Patrick Henry: Liberty Before Death

He never became president, never led an army and was actually one of the opponents of the burgeoning U.S. Constitution. He didn’t write any vital documents, only held major public office after the Revolution and wasn’t very well-heeled until after the U.S. became a nation. And yet, Patrick Henry wound up being one of the most influential Founding Fathers for the United States.

Patrick Henry was most known as one of the great orators in the American colonies, and was gifted with words – whether spoken or written – were valuable weapons in drumming up the anger and visceral emotion that carried the colonists through the war for independence from the mighty British Empire. Words are great in developing emotion, and Thomas Paine was known for his written words, and Patrick Henry had a famous speech that catalyzed the bubbling revolution.

Patrick Henry was a member of the Virginia House of Burgesses through most of the lead-up to the Revolutionary War, so he was on the front lines of the various tyrannical encroachments of the Crown on the American colonies. Up until 1765, the British Empire had pretty much let the colonies run their own affairs with minimal interference, but at that time the Crown was looking to recoup some of the money that it had spent protecting the colonies during the French and Indian wars, which were fought a decade earlier.

The Stamp Act of 1765 was the start of the revolutionary fervor, as the Crown required every piece of paper in the colonies had to have a stamp on them and colonists were charged for each paper they used. Henry saw this usurpation of independence and became a vocal opponent of the Crown while serving in the Virginia House of Burgesses.  He advocated for the colony’s continued autonomy, and things finally came to a head in 1775.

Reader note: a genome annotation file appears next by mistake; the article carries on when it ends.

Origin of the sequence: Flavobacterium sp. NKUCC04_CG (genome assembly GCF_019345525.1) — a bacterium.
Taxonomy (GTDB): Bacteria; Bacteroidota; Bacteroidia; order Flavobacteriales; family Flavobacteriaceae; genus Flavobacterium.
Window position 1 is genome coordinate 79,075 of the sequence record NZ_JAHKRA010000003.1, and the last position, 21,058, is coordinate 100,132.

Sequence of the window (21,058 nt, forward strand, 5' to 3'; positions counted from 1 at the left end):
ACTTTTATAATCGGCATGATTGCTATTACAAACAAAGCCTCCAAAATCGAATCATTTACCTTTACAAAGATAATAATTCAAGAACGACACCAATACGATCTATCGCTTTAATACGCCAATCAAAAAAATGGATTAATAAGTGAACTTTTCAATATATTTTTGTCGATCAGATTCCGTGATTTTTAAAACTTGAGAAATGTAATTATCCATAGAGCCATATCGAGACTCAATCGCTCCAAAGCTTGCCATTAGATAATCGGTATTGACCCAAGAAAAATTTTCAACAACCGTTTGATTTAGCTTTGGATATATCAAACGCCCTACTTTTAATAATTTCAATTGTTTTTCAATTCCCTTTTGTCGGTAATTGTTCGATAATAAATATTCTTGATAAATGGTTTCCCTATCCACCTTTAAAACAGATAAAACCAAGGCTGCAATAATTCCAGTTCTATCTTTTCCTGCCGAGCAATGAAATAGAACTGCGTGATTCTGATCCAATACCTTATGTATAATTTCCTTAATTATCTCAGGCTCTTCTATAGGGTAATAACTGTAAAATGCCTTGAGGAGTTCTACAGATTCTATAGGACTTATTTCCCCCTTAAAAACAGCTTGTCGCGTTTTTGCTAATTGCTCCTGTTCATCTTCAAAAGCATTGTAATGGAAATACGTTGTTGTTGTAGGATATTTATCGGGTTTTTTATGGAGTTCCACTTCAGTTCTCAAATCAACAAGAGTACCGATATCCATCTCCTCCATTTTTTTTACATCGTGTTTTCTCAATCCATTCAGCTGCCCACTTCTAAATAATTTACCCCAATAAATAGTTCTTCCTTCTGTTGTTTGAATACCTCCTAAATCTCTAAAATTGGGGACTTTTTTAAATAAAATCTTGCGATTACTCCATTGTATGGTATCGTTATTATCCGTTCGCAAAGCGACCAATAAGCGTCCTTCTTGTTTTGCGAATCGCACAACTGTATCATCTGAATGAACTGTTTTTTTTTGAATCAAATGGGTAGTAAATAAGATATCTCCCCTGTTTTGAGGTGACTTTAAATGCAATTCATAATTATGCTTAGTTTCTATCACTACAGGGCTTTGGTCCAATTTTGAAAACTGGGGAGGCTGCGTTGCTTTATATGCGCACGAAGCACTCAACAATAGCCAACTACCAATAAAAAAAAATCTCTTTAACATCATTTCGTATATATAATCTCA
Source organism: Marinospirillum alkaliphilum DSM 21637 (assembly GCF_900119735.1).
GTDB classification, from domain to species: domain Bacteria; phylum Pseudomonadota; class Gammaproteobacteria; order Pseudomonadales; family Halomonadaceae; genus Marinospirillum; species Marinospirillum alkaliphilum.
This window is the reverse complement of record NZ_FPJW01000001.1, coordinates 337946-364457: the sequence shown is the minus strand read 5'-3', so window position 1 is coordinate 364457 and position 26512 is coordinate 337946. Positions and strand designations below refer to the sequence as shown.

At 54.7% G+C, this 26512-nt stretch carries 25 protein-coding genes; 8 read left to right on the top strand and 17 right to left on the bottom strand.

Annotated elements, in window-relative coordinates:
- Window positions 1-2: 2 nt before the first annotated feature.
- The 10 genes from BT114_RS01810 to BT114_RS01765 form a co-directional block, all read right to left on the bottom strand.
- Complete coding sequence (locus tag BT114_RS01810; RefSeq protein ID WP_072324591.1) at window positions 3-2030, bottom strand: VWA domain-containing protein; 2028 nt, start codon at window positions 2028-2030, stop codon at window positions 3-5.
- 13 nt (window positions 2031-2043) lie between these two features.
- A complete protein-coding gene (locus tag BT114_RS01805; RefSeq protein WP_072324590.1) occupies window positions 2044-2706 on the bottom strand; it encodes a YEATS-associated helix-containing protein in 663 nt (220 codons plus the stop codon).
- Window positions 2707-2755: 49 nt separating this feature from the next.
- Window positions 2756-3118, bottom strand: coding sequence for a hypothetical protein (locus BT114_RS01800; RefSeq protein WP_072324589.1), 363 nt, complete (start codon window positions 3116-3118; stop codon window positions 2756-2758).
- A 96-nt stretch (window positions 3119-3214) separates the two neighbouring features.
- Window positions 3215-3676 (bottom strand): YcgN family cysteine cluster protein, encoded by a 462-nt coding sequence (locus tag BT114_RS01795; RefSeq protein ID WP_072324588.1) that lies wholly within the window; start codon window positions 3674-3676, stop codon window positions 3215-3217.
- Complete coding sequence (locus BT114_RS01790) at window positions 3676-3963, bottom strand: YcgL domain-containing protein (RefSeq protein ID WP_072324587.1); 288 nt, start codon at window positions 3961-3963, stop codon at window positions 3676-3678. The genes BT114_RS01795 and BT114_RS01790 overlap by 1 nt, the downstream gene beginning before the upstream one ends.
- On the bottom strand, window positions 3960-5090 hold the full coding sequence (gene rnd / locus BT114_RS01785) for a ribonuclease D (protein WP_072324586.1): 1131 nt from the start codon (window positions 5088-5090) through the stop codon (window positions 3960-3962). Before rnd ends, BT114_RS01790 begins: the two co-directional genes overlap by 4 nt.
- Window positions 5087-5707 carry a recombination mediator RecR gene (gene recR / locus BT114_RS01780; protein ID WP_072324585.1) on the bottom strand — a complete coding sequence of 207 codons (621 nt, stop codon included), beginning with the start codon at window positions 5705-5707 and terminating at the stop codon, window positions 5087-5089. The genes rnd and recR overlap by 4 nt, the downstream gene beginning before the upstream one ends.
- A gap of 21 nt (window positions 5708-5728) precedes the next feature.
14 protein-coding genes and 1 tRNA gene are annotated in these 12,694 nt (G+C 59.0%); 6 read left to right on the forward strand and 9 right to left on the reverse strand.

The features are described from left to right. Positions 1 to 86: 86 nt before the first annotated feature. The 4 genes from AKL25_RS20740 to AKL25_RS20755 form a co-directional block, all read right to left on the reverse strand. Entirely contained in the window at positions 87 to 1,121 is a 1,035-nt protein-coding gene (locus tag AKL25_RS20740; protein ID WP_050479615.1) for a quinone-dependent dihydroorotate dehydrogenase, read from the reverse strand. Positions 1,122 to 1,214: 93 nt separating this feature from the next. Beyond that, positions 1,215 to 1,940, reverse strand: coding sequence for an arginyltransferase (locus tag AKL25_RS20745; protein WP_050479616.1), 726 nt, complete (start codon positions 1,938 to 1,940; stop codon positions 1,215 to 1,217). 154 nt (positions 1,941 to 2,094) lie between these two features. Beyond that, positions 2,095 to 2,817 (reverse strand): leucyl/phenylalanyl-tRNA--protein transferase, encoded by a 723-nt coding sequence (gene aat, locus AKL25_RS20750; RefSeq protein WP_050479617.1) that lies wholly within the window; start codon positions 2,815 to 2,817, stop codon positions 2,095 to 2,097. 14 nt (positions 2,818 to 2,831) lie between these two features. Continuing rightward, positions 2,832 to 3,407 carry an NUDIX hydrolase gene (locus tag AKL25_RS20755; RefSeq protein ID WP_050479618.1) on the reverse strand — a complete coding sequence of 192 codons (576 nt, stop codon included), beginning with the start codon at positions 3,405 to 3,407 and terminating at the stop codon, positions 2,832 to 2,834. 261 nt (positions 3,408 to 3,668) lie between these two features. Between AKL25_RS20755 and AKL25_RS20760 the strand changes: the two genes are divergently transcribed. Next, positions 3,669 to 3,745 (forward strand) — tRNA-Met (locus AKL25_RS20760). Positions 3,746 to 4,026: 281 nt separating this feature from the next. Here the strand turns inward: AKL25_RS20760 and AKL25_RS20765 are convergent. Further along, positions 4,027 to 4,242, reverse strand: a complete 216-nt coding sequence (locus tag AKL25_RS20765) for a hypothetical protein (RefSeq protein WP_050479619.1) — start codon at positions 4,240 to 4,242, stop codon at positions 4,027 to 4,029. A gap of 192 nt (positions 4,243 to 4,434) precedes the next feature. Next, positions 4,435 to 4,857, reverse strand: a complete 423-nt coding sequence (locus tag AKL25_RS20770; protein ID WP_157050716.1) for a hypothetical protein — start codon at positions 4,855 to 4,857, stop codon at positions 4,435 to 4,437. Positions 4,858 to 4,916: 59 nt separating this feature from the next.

Finally, Henry moved to approve resolutions that would develop a militia in Virginia to defend the colony from the British. This is where he stood up in the legislative body and gave his famous “Give me liberty or give me death” speech, which was advocating for independence for the colony and speaking out against the increasing tyrannical pressure of the Crown thousands of miles away.

The Revolution was not only fought on the battlefield, it was also fought politically, and Patrick Henry was one of the most vocal members of the Continental Congress supporting the revolution. He had other eloquent floor speeches, but the “Liberty or Death” speech was the rallying cry as a spoken inspiration, while Thomas Paine’s Common Sense pamphlet lit the fire with the written word.

After the Revolution, he served several terms as Governor of Virginia and was a key member of the Anti-Federalists when the U.S. Constitution was being debated through the colonies. Being an Anti-Federalist, he spoke out against centralized power in the proposed new federal government and protested the perceived erosion of state and individual rights in the document. His work helped lead to the adoption of the first 10 amendments, known as the Bill of Rights, which gave states and individuals specific liberties and removed federal government interference.

This became ironic, as he eventually flipped his allegiance when Federalist John Adams was elected president in 1797, and he supported his presidency, which included the notorious Alien and Sedition Acts, which imposed punishments for speaking out against the federal government.

Henry retired from public service in 1794 and passed away at Red Hill Plantation in 1799 at the age of 63.